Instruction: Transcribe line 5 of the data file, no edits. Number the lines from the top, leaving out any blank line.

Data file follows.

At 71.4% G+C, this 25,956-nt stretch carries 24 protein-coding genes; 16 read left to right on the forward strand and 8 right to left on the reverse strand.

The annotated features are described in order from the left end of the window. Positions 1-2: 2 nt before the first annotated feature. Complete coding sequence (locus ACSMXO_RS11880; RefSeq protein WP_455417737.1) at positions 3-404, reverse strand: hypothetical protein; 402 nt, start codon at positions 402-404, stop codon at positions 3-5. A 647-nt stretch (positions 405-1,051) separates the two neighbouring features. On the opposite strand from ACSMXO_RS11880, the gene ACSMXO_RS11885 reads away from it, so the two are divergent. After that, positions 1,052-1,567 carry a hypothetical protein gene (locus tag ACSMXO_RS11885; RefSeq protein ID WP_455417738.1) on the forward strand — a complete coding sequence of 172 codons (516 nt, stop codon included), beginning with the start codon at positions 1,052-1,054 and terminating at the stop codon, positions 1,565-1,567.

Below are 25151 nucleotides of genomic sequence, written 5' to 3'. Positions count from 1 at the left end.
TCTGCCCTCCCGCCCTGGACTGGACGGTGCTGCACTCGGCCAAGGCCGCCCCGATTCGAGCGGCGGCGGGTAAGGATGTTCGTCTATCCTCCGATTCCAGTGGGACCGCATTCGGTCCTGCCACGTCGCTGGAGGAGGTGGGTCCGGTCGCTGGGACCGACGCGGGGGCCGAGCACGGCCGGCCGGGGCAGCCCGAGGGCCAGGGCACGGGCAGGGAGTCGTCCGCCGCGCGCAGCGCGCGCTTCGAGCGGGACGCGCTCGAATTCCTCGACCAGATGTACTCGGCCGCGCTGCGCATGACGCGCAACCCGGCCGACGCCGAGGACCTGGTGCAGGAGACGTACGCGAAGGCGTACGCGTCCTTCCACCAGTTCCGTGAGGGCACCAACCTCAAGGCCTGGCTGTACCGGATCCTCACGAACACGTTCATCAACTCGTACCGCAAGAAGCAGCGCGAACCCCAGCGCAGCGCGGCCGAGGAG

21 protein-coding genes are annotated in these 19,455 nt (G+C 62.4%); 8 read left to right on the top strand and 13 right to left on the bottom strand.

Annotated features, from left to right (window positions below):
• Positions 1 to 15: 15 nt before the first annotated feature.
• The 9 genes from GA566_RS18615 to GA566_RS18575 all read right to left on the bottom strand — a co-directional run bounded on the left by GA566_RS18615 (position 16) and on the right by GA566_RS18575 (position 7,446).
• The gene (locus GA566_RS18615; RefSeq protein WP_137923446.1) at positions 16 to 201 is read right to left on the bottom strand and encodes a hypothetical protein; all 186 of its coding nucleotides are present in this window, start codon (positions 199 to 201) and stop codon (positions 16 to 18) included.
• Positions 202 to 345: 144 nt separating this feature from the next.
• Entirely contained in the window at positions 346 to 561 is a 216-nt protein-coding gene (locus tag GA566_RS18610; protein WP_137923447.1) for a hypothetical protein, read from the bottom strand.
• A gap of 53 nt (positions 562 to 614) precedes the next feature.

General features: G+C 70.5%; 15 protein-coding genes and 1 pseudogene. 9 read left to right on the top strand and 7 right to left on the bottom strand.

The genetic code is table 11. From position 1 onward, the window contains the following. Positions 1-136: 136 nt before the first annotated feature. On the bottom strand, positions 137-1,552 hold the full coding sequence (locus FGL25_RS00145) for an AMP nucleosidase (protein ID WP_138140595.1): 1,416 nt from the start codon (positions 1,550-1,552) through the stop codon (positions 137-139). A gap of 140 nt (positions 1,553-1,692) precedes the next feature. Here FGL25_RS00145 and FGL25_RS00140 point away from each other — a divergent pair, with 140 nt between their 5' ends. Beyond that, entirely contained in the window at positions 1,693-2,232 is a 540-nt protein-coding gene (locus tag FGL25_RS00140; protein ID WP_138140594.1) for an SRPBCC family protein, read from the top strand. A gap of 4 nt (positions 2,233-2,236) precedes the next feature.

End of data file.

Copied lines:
21 protein-coding genes are annotated in these 19,455 nt (G+C 62.4%); 8 read left to right on the top strand and 13 right to left on the bottom strand.